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review 2019-12-26 10:10
Stiletto (Book 2 of the Checquy Files)
Stiletto - Daniel O'Malley

Not as good as the first, but definitely as rambling.  I listened to the audio, straight from the first book, The Rook and the narrator changed.  Moira Quirk does a credible job, but I listened to both too close together not to notice the difference in voices and styles and it was a bit jarring.


I was also disappointed that this story has multiple POVs and very little page time is given over to Myfanwy Thomas, even though the summary would seem to indicate she's the central character.  She is not.  Mostly this story is told from the POV of a grafter character.  Understanding came before acceptance, but once I did accept it, the story was interesting enough to keep me listening.

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review 2019-12-26 09:56
The Rook (Book 1 of the Checquy Files)
The Rook - Daniel O'Malley

Ok, I did as Darth Pendant suggested; I read the book then I watched the trailer for the new Starz series.  She's right - the trailer makes absolutely no sense.  Or, at least, based on what I saw in the trailer, has very little to do with the book itself. 


I also agree with DP that the book was good overall, but omg, the rambling backstory.  I swapped back and forth between the printed book and the audio, checked out from the library, and the audio made the rambling backstory feel, at times, interminable.  The narrator was good though.


Overall, I enjoyed it enough* that I immediately checked out the follow up, Stiletto.


*Imagine my surprise when I discovered Daniel O'Malley is an Australian author.

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text 2019-09-20 12:17
Re-reading Kate Daniels series ... Magic Strikes
Magic Strikes - Ilona Andrews

Re-reading this, I remembered it's probably my least favorite in the series, but only because pit fighting/gladiator games don't interest me at all.  Otherwise, it's an excellent read.  Although, I found the same jarring continuity error in the ebook I checked out from the library this time as I found the first time I read it, and it still jarred me out of the story completely.  I thought the bonus of ebooks was the ability to update them quickly when errors were found?


Anyway, doesn't matter.  It was a good read, with a few scenes I had to read out loud to MT, including Raphael's re-telling of how his father woo'd his mother.  I almost couldn't read it to him for laughing ... that cat got his righteous revenge.


I'm going to use this re-read for the Doomsday square on my Halloween Bingo card.  It takes place in an alternate Atlanta that could definitely qualify for post-apocalyptic.  

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text 2019-09-20 12:06
Re-reading Kate Daniels series ... Magic Burns
Magic Burns - Ilona Andrews

I didn't quite get enough Ilona Andrews last month, and being bored at work the other day, desperate for something to kill time, I remembered I have American library cards, so I went to my Libby app and borrowed the second book in the Kate Daniels series.


What I wrote in my original post is still relevant; I still think the comment Curran made about saying please and thank you before he sleeps with Kate is, to say the least, off-putting.  But I'd forgotten a lot of the plot after all this time, and had conflated parts of it with other plot-lines in the series.  Finishing it, I immediately downloaded book 3 and dived right in (I have most of the books in print, save for 2-4, which I never did buy - must remedy that).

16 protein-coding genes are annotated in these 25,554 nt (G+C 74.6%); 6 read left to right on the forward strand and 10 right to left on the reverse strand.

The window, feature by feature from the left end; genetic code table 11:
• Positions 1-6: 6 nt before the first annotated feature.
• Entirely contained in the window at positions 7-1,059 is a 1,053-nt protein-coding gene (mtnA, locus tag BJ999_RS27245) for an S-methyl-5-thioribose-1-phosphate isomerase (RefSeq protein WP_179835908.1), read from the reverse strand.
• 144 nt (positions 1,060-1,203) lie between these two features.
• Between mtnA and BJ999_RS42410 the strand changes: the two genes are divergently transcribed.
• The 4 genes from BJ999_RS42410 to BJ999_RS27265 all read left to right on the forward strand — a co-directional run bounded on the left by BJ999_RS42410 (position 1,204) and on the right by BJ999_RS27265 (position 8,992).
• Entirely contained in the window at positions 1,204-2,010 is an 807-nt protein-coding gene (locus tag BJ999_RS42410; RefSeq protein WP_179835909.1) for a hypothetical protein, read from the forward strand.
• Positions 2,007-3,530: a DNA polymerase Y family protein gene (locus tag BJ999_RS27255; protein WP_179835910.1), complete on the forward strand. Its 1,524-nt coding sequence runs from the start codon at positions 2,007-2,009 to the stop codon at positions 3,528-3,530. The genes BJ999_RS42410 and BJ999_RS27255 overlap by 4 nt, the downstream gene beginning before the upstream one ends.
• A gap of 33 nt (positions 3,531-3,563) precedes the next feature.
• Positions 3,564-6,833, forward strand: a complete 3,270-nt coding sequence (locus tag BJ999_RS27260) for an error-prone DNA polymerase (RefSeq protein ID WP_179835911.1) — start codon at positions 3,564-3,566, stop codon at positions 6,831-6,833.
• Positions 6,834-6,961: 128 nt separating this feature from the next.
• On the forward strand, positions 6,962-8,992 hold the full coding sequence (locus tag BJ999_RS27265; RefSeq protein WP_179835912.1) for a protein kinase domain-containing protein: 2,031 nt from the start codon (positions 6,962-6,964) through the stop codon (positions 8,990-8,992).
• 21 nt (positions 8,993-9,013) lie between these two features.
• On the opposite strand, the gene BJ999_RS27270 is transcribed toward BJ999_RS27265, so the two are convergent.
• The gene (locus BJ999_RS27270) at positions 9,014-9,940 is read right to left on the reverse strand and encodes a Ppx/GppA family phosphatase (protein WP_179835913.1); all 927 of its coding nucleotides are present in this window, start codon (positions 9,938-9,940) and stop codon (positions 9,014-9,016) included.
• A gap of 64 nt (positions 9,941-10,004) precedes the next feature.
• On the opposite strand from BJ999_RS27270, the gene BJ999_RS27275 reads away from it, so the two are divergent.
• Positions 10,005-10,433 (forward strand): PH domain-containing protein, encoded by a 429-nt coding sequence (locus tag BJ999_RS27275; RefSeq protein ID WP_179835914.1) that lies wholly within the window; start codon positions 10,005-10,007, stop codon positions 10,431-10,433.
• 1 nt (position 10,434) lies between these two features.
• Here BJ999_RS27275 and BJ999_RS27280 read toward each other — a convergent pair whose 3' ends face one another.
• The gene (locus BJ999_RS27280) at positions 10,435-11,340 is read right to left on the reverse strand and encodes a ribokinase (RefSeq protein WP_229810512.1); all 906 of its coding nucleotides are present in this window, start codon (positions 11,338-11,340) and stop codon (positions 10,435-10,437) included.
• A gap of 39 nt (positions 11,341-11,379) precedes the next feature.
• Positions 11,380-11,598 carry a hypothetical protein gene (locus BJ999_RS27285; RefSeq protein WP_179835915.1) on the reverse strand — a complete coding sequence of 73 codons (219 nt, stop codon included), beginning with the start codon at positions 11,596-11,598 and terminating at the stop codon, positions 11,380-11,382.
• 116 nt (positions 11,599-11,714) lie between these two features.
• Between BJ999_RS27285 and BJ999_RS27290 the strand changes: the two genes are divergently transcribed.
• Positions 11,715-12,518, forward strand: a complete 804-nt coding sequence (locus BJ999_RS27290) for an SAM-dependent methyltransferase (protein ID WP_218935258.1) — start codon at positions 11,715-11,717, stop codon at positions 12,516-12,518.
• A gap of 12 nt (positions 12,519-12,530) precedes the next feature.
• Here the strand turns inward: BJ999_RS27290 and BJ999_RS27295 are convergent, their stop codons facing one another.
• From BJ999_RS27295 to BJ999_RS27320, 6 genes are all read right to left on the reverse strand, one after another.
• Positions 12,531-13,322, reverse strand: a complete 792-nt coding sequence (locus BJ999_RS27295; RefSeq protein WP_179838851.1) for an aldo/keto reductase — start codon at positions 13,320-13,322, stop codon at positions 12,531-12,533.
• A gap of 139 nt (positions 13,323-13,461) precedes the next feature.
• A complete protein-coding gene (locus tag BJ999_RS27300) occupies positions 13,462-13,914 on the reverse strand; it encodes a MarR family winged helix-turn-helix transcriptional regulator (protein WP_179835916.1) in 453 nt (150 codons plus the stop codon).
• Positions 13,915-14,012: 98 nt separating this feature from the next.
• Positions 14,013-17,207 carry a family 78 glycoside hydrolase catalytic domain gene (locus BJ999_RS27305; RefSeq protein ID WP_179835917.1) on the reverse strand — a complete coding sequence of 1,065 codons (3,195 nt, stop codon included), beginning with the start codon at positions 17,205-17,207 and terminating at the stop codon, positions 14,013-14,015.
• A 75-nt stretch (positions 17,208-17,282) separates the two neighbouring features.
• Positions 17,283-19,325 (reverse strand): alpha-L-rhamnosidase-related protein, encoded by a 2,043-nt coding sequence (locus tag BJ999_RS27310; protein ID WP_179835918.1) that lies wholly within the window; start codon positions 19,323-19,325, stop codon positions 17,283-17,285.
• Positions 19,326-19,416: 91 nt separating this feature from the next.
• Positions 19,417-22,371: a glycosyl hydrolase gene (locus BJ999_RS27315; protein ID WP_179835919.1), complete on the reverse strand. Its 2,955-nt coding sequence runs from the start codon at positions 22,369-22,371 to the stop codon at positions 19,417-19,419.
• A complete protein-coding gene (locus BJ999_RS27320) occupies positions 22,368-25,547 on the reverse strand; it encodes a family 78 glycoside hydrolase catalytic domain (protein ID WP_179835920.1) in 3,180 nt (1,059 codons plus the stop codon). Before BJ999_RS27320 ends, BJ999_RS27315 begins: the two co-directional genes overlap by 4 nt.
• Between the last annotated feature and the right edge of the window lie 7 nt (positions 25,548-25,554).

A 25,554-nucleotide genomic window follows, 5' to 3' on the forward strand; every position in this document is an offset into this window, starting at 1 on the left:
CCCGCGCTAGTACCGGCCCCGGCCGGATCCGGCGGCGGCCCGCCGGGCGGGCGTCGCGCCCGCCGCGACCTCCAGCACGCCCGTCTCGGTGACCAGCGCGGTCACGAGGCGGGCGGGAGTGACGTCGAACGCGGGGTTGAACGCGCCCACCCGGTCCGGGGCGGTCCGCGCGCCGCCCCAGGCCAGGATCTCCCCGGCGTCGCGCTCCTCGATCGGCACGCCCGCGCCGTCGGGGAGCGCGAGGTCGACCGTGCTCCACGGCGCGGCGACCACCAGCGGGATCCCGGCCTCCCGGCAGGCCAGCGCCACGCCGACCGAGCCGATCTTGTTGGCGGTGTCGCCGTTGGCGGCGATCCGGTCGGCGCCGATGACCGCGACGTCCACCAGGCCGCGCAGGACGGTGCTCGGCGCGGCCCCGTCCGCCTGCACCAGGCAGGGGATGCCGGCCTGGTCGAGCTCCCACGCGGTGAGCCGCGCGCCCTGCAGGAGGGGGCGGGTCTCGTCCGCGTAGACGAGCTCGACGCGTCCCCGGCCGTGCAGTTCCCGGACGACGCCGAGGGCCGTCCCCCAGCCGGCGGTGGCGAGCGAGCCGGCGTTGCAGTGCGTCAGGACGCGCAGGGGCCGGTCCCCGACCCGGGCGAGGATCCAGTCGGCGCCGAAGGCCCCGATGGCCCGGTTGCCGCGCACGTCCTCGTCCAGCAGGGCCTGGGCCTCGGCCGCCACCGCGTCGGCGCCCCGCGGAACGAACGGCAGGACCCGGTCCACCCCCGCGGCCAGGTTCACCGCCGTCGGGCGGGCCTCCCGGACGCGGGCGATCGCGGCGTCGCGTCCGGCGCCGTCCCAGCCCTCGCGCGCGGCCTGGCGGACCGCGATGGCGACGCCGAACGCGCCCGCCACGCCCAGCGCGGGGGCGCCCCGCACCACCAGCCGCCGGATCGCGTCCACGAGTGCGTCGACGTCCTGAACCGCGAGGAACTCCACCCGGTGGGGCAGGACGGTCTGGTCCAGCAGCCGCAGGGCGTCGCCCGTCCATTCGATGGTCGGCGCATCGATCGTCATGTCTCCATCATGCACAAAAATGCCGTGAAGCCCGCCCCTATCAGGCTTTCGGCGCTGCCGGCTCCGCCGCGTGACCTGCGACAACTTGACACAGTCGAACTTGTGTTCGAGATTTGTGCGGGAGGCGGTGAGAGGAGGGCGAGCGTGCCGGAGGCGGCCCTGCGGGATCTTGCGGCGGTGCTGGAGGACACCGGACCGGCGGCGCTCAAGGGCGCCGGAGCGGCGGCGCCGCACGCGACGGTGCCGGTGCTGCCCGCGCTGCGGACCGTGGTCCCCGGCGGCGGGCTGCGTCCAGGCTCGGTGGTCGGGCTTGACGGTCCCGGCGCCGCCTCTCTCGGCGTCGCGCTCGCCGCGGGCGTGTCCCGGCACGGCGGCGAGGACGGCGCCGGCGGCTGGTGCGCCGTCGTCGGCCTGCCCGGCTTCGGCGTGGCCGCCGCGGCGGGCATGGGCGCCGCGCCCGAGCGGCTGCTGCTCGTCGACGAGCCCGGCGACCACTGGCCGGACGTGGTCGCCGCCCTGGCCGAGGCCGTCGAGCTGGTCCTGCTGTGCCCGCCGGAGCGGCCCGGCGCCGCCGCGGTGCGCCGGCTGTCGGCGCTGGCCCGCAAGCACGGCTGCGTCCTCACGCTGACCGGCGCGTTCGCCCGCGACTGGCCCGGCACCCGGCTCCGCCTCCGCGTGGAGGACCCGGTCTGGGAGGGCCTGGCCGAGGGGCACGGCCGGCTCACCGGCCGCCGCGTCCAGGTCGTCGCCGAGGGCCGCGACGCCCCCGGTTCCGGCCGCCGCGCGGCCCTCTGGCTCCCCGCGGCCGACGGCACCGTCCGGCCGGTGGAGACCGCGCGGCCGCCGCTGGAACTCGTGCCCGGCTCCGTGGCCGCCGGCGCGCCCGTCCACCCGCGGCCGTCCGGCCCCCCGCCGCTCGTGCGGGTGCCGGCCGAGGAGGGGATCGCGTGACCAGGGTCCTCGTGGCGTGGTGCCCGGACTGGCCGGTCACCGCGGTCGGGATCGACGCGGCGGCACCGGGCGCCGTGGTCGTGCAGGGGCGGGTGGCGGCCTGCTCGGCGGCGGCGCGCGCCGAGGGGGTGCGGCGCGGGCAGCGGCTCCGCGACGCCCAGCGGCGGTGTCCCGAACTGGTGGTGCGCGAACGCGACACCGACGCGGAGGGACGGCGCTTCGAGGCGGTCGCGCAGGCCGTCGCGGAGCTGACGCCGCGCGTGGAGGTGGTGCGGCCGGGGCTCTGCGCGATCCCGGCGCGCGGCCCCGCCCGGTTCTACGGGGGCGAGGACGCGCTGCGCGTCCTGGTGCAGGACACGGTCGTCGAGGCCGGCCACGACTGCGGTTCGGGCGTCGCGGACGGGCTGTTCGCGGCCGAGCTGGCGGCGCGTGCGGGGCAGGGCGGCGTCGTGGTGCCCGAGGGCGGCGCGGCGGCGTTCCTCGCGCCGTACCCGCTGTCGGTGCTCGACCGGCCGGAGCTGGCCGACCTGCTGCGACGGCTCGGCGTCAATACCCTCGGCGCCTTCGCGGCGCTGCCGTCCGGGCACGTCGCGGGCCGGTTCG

Delightfully, one of the things I'd forgotten was that the bad guys were sea-demons - Fomarians.  So that qualifies this book for the Fear The Drowning Deep square in Halloween Bingo.

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review 2019-09-20 11:48
Kill The Farm Boy (Tales of Pell, #1)
Kill the Farm Boy - Luke Daniels,Delilah Dawson,Kevin Hearne

I don't even know how to start talking about this book.  It's insane.


I first heard about it from Irresponsible Reader and I've been enjoying Kevin Hearne's Iron Druid Chronicles for a few years.  And it's subtitle sold me:


Once A Pun A Time...


So I was expecting a funny read and I was expecting the puns, but I wasn't at all expecting the sheer enormity of innuendo and entendres: double, triple - possibly quadruple, but I suspect some of it went over my head as I struggled now to drown in the Monty Python-esque silliness of it all.  Examples include a chapter involving the band of unlikely heroes traveling through the elven Morning Wood, with more innuendo, puns and entendres than you can possibly imagine, and later in the book a trip to a pub called Balzac's, where the chef is the famous "wrinkled Balzac", and the house speciality is candied nuts.


It's quite frequently over-the-top, but it's still hilarious and sometimes sweet and a little bit shocking in unexpected ways.  My favorite character was Gustave, the talking goat, by a large margin, though the rest of the band of unlikely adventurers all have their own charms too.  


It's incredibly well-written and it's obvious the authors had a good time writing it, but Luke Daniels did an exceptional job narrating this book.  This is one of those rare instances where I think the reader would lose something by reading a physical copy.  Daniels owns this book and the characters in it, reading it like a dramatisation.  I recommend the audio unreservedly for anyone looking for a goofy good time.


I started the book in August, but it was due back at the library before I was half finished, and I didn't get it back until after Halloween Bingo started, so it qualifies. As there were scenes involving necro-bees and acid leeches, I'm going to use this for the Creepy Crawly square.

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